I don't know anyone with any kind of fowl, but I've been planning to get chickens of my own. Do you think they'd eat it?
 
Nick Garbarino
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Location: west central Florida
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To kill the area that still has plants in it, you could do soil solarization. But that takes many months, if not a year, and you won't be able to grow anything there until it's finished. But if you're willing to be that patient, you'll be able to grow stuff in that spot, and pull up any of these weeds as soon as you see any sign of them. Maybe you'll be able to stay ahead of them at that point. As for the ones you pulled, you could make hot compost if you don't have any ducks to feed it to.
 
John Polk
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A controlled burn of your pile would give you a nice supply of ashes.
What minerals they have pulled from your soil will remain in the ashes.

 
Peta Schroder
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Location: Australia
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It's taken my whole garden and I have earthworms etc! Sunbaking the soil under clear plastic sounds terrifying!!! Or are you thinking of sun baking just one spot per year? In any case I'm not sure that it's feasible when the whole garden is affected.

One thing I was thinking of doing is instead of mulching everything as I do currently, I could make huge piles of mulch in one spot every time i get my mulch delivered (I have a neighbor who brings many bags of alfalfa hay spoiled with guinea pig droppings). Perhaps that way by the time the soursob got through to the top the bulb would be pretty exhausted. Then once that spot is all weed free make another huge pile.

I messed up in one spot in the garden though. I made a big pile of leaf litter and twigs and then spotted this old plastic pot under a tree with nothing in it but soil. I poured the soil out and the entire bottom half of the pot was soursob bulbs. Eeeek! I cleaned up as many as I could but I suspect many fell in the leaf litter.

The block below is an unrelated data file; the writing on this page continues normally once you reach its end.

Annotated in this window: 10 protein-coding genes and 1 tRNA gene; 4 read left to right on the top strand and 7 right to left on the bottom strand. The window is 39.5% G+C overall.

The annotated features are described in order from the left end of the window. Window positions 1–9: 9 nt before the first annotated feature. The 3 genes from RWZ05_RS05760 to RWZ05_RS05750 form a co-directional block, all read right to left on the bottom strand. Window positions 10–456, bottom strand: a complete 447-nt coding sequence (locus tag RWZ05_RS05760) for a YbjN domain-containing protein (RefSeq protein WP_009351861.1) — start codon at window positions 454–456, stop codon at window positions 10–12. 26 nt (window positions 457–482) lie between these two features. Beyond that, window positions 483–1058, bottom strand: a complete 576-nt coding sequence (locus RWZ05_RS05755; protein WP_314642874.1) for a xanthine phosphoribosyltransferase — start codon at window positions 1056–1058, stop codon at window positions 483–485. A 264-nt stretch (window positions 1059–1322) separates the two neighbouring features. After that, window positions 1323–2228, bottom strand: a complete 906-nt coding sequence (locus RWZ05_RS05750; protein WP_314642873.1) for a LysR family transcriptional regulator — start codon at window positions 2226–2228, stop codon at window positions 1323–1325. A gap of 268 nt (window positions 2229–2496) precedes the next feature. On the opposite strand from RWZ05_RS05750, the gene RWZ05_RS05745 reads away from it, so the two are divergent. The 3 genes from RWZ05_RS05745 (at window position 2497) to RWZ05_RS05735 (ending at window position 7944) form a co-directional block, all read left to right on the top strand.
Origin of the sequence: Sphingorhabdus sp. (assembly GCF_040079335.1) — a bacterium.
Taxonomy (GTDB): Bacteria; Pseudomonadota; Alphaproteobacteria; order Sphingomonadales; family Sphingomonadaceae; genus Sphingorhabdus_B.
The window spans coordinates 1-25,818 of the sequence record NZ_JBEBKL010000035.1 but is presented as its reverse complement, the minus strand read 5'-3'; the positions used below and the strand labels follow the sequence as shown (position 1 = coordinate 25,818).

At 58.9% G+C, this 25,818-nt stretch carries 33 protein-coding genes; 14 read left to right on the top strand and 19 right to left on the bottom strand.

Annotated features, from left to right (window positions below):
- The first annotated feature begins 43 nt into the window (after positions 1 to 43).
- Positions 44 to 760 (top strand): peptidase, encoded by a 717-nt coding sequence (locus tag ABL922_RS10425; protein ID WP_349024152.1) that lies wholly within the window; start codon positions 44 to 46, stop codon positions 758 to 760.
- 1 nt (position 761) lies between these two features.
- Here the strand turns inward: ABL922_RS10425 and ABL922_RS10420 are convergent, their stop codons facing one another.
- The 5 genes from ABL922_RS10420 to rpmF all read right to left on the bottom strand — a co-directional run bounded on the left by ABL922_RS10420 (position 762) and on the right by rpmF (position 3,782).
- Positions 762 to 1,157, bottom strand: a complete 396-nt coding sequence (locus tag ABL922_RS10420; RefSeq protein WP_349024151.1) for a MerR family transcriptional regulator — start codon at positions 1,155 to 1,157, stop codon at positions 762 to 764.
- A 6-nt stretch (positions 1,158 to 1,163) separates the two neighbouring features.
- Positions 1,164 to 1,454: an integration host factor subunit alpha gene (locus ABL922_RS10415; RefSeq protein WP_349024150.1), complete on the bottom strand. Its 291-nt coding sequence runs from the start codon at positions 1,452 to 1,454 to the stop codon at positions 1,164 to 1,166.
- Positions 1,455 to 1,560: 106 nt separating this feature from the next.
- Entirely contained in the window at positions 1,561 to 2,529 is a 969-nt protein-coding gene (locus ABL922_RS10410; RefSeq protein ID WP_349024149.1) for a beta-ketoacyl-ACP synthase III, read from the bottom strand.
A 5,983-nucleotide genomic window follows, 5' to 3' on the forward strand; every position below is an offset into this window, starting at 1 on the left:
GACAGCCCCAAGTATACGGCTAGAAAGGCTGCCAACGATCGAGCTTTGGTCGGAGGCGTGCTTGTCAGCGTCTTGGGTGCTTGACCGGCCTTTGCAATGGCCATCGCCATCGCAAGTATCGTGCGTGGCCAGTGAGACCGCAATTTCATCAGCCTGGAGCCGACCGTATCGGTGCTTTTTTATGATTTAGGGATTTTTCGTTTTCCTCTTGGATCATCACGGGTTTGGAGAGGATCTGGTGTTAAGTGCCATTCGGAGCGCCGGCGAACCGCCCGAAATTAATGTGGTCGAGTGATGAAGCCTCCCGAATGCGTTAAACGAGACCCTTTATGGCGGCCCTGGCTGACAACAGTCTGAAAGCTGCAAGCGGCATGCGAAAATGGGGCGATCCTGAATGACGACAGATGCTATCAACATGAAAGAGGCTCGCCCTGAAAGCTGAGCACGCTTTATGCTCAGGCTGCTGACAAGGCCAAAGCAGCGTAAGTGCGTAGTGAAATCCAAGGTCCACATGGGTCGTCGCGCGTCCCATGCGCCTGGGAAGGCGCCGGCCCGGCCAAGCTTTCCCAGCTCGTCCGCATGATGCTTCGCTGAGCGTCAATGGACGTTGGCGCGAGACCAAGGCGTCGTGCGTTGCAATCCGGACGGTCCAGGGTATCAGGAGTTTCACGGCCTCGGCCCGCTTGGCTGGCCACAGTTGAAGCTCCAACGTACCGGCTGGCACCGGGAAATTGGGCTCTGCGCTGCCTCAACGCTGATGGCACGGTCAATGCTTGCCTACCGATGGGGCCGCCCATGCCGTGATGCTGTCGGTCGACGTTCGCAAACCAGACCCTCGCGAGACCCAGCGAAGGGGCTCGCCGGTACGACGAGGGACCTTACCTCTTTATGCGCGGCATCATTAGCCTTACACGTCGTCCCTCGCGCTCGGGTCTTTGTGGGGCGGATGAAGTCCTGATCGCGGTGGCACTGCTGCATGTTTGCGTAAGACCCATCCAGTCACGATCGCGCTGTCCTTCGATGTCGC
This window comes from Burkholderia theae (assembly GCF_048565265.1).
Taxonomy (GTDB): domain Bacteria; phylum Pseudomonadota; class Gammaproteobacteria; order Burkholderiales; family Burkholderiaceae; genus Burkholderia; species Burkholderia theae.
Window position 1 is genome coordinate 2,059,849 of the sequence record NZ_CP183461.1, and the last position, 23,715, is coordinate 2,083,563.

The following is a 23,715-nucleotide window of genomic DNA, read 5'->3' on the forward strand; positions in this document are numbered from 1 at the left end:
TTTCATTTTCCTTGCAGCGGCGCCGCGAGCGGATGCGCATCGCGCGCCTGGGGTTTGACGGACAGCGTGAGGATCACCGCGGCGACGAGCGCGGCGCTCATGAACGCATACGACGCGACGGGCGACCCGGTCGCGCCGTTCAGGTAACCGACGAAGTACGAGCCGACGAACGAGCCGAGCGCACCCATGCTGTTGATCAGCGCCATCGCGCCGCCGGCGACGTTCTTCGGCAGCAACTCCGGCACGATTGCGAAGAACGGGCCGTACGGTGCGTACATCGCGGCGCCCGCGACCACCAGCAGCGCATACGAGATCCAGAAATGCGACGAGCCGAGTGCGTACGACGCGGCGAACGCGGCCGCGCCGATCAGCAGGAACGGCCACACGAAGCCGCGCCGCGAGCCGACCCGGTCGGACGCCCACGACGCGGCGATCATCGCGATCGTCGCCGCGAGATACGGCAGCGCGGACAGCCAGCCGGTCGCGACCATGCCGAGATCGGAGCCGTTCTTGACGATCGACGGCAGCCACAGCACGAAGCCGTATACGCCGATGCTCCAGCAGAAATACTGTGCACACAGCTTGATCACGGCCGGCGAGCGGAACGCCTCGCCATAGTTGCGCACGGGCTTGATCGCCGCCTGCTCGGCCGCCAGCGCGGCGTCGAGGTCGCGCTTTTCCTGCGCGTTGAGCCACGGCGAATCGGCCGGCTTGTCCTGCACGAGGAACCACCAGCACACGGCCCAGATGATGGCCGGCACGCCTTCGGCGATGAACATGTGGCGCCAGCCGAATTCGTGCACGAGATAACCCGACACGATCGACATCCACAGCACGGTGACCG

Jordan Lowery
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I would simply change the soil profile. It just really likes your soil and your environment. Chances are it may not like something else.

Also encourage things that like to eat it

And as always every problem is a solution in hiding.
 
Peta Schroder
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Location: Australia
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Jordan what do you mean change the soil profile? If I look out at my street everyone's entire garden is smothered by this one weed. My soil is very healthy, teeming with worms, fungus and lots of bugs. But the one plant is everywhere. Nothing that i have available to me likes to eat it. I know it is a serious crop pest too, it takes out a whole field and the sheep eat it and get poisoned.

I'm not specifically trying to eradicate it per se, as that goal would be far too stressful to try to complete. More that I need some ideas for what to use it for.

John Polk, I've never burned anything before. I'm in a small residential street with neighbors close by, but it's a good idea, it would definitely reduce the growing pile. I'm not sure how to burn it though, it stays sappy and wet, it might put out the fire! Maybe I need to invite friends over for a BBQ and then put the weeds on the hot coals afterwards, lol. Mmmmm..... BBQ soursob.
 
Peta Schroder
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Nick mentioned hot compost, does that mean leaving it in a pile and adding fresh manure?
 
Morgan Morrigan
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Location: Verde Valley, AZ.
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they make a stand up bulb planter, like a cone shaped shovel.

You may be able to punch down deep enough with it to pull up the bulbs.